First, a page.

He also hosted specials, such as The Glen Campbell Music Show (1982-1983) and The Glen Campbell Christmas Show (1986). He appeared as a guest on many other shows, such as The Sonny and Cher Comedy Hour, The Muppet Show, Hee Haw, and The Tonight Show Starring Johnny Carson.

He reached the peak of his popularity in the mid-1970s when he released his best-selling album, Rhinestone Cowboy (1975), which sold over five million copies and spawned two number-one hits, “Rhinestone Cowboy” and “Country Boy (You Got Your Feet in L.A.).”

He followed it with another successful album, Southern Nights (1977), which featured the number-one hit “Southern Nights”, written by Allen Toussaint. He also collaborated with artists such as Bobbie Gentry, Anne Murray, Rita Coolidge, and Jimmy Webb.

He faced a decline in his career in the late 1970s and 1980s as his music became less relevant and appealing to the audience’s changing tastes. He also suffered from his problems, such as his divorce from Sarah Barg, his breakup with Tanya Tucker, and his substance abuse.

He tried to reinvent himself as a contemporary country artist but failed to regain his former success. He had a few minor hits, such as “Still Within the Sound of My Voice” (1987), “She’s Gone, Gone, Gone” (1989), and “I Have You” (1991), but he mostly relied on touring and performing his old classics.

He experienced a resurgence in his career in the 1990s and 2000s, as he was recognized and honored for his achievements and influence. He was inducted into the Country Music Hall of Fame in 2005 and received the Grammy Lifetime Achievement Award in 2012.

He also released several critically acclaimed albums, such as Meet Glen Campbell (2008), which featured covers of songs by contemporary artists, such as U2, Foo Fighters, and Green Day, and Ghost on the Canvas (2011), which was his farewell album and featured collaborations with Paul Westerberg, Jakob Dylan, and Billy Corgan.

He also recorded his final album, Adiós, in 2012 and 2013, released in 2017 after his death. It included covers of songs by his friends and influences, such as Willie Nelson, Bob Dylan, and Fred Neil.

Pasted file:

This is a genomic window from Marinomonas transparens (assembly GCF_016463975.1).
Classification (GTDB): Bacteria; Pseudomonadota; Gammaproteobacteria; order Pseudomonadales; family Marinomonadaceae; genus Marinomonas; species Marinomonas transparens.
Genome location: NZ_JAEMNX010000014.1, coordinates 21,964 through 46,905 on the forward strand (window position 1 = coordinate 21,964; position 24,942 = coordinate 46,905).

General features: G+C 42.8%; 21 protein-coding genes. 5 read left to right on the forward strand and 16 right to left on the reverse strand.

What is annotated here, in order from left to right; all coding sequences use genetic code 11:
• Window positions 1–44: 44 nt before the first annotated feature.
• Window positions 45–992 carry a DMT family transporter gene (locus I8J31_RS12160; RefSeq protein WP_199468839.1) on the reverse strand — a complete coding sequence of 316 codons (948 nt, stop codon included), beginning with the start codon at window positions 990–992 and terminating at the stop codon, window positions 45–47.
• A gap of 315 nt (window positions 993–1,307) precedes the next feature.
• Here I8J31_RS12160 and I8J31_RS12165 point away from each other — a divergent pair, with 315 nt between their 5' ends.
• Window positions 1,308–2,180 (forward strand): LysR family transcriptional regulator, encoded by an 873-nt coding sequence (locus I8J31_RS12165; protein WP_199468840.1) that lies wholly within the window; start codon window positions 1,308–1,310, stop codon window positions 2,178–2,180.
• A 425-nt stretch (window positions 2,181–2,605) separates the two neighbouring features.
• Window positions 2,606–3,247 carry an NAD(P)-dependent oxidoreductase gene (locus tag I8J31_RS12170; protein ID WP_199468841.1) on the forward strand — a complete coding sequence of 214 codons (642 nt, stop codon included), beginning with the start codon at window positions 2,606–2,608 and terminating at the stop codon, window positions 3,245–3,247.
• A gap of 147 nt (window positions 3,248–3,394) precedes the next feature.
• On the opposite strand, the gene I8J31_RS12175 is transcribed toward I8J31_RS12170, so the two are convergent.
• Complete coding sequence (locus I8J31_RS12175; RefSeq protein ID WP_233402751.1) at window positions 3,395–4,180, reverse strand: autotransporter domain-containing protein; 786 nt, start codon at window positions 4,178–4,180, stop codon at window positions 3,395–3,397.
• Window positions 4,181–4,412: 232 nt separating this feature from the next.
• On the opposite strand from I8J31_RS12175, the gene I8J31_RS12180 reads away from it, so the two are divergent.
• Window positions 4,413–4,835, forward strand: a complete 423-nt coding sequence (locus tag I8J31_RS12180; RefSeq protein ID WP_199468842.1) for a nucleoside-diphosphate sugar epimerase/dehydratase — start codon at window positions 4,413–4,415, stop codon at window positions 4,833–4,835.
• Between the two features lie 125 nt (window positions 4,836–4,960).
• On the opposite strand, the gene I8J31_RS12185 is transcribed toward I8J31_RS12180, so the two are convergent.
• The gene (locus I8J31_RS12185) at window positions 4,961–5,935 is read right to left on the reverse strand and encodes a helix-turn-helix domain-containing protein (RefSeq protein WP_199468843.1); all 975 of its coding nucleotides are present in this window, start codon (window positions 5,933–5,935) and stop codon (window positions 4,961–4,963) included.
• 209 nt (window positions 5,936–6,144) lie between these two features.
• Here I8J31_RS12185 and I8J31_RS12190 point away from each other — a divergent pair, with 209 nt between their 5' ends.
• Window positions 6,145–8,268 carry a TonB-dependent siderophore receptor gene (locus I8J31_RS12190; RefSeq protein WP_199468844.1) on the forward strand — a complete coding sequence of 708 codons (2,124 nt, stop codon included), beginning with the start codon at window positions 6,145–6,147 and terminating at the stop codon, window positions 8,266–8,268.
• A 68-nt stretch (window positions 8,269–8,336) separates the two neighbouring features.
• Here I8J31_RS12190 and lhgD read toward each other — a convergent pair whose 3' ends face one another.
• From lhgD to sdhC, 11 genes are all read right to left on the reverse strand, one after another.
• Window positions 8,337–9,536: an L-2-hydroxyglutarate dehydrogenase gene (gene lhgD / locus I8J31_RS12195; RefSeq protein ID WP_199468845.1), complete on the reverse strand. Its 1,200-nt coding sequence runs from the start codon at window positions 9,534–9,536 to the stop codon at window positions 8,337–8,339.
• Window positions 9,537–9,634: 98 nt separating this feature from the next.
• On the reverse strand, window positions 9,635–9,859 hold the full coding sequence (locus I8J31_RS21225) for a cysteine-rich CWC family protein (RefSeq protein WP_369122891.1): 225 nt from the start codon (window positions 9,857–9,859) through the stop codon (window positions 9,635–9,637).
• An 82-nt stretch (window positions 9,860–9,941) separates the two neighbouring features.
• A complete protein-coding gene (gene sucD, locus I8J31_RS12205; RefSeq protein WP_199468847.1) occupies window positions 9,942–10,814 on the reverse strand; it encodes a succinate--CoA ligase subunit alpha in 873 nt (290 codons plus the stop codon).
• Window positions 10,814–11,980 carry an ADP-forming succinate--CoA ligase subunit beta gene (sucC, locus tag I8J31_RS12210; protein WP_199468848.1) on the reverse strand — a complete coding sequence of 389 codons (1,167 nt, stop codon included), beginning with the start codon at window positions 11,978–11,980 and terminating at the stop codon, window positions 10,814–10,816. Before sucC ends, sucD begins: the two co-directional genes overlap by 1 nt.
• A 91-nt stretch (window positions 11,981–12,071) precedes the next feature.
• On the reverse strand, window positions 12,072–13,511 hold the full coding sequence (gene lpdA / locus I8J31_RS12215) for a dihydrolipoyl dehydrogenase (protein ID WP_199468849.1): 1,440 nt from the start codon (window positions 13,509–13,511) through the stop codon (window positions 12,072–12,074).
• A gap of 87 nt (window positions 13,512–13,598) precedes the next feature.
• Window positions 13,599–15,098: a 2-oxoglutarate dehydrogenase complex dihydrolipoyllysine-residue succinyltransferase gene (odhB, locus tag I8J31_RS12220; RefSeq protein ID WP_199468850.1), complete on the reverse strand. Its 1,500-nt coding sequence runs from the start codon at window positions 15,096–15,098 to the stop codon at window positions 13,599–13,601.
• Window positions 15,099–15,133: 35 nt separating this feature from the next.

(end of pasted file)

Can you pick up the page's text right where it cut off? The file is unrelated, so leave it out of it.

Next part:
He also continued to perform live despite his diagnosis of Alzheimer’s disease in 2011. He embarked on a farewell tour called The Goodbye Tour, which lasted from 2011 to 2014 and featured his family and friends as his backing band and guests.

He played over 150 shows and received standing ovations and rave reviews from fans and critics. He also documented his tour and condition in the 2014 film Glen Campbell: I’ll Be Me, directed by James Keach and produced by Julian Raymond.

The film was praised for its honesty and courage and for raising awareness and compassion for Alzheimer’s disease. It also featured his song “I’m Not Gonna Miss You,” which he co-wrote with Raymond and won a Grammy Award for Best Country Song and an Academy Award nomination for Best Original Song.

He retired from public life in 2014, as his disease progressed, and he moved to a specialized care facility in Nashville. He died on August 8, 2017, at the age of 81, from complications of Alzheimer’s disease.

He was surrounded by his family and friends and was buried in his hometown of Delight, Arkansas. He was mourned by millions of fans and fellow artists, who paid tribute to his legacy and influence.


Glen Campbell won numerous awards and honors throughout his career, including:

  • 10 Grammy Awards, including four in 1968, two in the country category and two in the pop category, for “By the Time I Get to Phoenix” and “Gentle on My Mind,” and one in 2015 for “I’m Not Gonna Miss You.”
  • 6 Academy of Country Music Awards, including Entertainer of the Year in 1968 and 1969 and the Pioneer Award in 2016.
  • 3 American Music Awards, including Favorite Country Male Artist in 1976, 1977, and 1978.